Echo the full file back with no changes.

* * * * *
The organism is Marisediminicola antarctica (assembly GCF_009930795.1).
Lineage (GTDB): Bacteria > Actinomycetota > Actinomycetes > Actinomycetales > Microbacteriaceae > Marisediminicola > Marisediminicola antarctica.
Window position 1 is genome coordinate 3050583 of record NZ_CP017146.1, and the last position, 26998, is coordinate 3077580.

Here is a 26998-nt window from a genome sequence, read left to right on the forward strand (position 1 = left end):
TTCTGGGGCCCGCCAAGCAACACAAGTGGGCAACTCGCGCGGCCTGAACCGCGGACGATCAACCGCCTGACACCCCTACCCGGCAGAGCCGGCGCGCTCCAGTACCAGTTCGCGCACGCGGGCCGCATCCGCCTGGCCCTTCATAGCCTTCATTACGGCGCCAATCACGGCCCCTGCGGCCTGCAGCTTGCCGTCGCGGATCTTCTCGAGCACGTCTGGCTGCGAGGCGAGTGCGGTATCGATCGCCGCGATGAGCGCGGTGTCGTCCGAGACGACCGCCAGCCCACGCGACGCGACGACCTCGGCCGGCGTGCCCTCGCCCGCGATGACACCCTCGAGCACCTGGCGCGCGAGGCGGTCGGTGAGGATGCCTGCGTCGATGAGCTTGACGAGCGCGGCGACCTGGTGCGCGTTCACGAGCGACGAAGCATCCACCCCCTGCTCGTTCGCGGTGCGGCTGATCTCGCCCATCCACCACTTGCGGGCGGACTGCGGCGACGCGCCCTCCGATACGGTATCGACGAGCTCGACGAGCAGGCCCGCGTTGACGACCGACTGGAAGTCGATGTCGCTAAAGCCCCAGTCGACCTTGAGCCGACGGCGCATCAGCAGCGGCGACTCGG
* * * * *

The organism is Marisediminicola antarctica (assembly GCF_009930795.1).
Lineage (GTDB): Bacteria > Actinomycetota > Actinomycetes > Actinomycetales > Microbacteriaceae > Marisediminicola > Marisediminicola antarctica.
Window position 1 is genome coordinate 3050583 of record NZ_CP017146.1, and the last position, 26998, is coordinate 3077580.

Here is a 26998-nt window from a genome sequence, read left to right on the forward strand (position 1 = left end):
TTCTGGGGCCCGCCAAGCAACACAAGTGGGCAACTCGCGCGGCCTGAACCGCGGACGATCAACCGCCTGACACCCCTACCCGGCAGAGCCGGCGCGCTCCAGTACCAGTTCGCGCACGCGGGCCGCATCCGCCTGGCCCTTCATAGCCTTCATTACGGCGCCAATCACGGCCCCTGCGGCCTGCAGCTTGCCGTCGCGGATCTTCTCGAGCACGTCTGGCTGCGAGGCGAGTGCGGTATCGATCGCCGCGATGAGCGCGGTGTCGTCCGAGACGACCGCCAGCCCACGCGACGCGACGACCTCGGCCGGCGTGCCCTCGCCCGCGATGACACCCTCGAGCACCTGGCGCGCGAGGCGGTCGGTGAGGATGCCTGCGTCGATGAGCTTGACGAGCGCGGCGACCTGGTGCGCGTTCACGAGCGACGAAGCATCCACCCCCTGCTCGTTCGCGGTGCGGCTGATCTCGCCCATCCACCACTTGCGGGCGGACTGCGGCGACGCGCCCTCCGATACGGTATCGACGAGCTCGACGAGCAGGCCCGCGTTGACGACCGACTGGAAGTCGATGTCGCTAAAGCCCCAGTCGACCTTGAGCCGACGGCGCATCAGCAGCGGCGACTCGG